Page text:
Hassan Al Mannai: Mastering the Art of Equestrianism

By  //  July 1, 2019

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Horses and equestrians work in partnership to put up an awe-inspiring show to viewers. However, behind those perfect-rides lie a lot of practice, resilience and perseverance, says Hassan al-Mannai, Head of  Arabian Horse Show Section, Qatar Racing & Equestrian Club (QREC) and member of the European Conference of Arab Horse Organizations (ECAHO) Executive Committee Member.

Horses and equestrians work in partnership to put up an awe-inspiring show to viewers. However, behind those perfect-rides lie a lot of practice, resilience and perseverance, says Hassan al-Mannai, Head of  Arabian Horse Show Section, Qatar Racing & Equestrian Club (QREC) and member of the European Conference of Arab Horse Organizations (ECAHO) Executive Committee Member.

To master the art of Equestrianism, the first and foremost attribute required in both horses and their horsemen is inbuilt strength. A strong leg is crucial to build confidence between you and your horse.

A strong leg also means you maintain control without kicking your horse. Your core strength is important to bring in composure and balance in your movement.

On the other hand, flexibility is key to perform the best jumps, half-halts and other moves in tandem with your horse’s moves. Equestrians must include flexibility exercises like yoga and stretching in their routine gym hours in order to stay agile to avoid becoming stiff.

Endurance is another important aspect. Arabian horses are the best breed when it comes to endurance, silently surpassing their counterparts. This is why equestrians riding Arabian horses must work specifically on their endurance to match it with their riding partner.

Beginners must start spending time at the barns to understand the psychology of horses. The mental connection between a horse and its rider is the key element in mastering the art of equestrianism.

Besides, there are basic equestrian disciplines, rules, faults and penalties, which must be learned early on.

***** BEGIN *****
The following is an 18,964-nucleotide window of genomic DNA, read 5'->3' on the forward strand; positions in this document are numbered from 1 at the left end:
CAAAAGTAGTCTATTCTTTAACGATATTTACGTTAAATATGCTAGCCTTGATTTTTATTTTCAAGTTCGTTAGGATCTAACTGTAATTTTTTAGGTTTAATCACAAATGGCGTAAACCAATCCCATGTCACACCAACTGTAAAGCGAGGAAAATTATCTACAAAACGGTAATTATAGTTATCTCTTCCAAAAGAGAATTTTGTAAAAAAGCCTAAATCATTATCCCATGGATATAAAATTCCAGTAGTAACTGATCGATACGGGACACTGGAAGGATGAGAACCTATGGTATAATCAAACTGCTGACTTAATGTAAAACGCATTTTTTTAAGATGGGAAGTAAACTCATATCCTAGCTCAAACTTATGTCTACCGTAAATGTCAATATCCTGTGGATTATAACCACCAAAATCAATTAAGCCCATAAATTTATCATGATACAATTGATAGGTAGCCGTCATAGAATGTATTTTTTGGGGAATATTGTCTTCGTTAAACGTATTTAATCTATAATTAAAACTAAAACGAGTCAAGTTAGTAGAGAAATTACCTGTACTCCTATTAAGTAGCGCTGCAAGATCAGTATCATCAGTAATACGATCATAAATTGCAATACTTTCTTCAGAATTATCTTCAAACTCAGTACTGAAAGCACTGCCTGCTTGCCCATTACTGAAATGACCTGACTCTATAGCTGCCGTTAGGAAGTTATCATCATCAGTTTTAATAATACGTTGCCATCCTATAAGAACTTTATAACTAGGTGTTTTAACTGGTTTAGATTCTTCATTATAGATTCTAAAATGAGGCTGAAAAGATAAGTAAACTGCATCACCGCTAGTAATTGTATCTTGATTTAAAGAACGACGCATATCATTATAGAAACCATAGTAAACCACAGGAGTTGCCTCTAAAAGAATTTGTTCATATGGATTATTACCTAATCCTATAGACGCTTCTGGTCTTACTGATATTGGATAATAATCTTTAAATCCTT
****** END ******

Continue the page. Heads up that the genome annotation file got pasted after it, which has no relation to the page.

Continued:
Fixing a schedule for your practice and sticking to it is essential. The daily practice lies at the heart of mastering any game, be it equestrianism or any other sport. After all, equestrianism is about two partners, which is why it is important to create a horseback riding schedule keeping both the rider and the horse in mind.

It is crucial to set days when the team will be working on transitions, jumping, singles, full course, and so on. A fixed schedule will make the daily training at the barn organized, the team’s goals will be clearer and they will be able to better their performance with each passing week.

Focus is another decisive aspect of equestrianism, so is staying alert.

Eating well is important for the equestrian and his/her horse. Equestrian sports require the equestrian and the horse to stay in shape, have good stamina and large amounts of energy in order to stay focussed and perform well.

Lastly, taking adequate rest is critical. Neither the equestrian nor the horse should exert too much as proper sleep and relaxation go a long way in achieving mental balance and endurance.

An exhausted equestrian or horse often appear lame to judges, says Hassan Al Mannai, ECAHO National Judge of Arabian Horse.

Equestrians must also master time management in order to succeed at events and competitions. While there are no perks for completing before the optimum time limit, penalties follow for those who exceed the time limit.

Budding horsemen must choose equestrian sports of their interest like dressage, show jumping (stadium jumping), eventing, and triathlon, as well as understand the basics at the barns, and advanced levels techniques at events.

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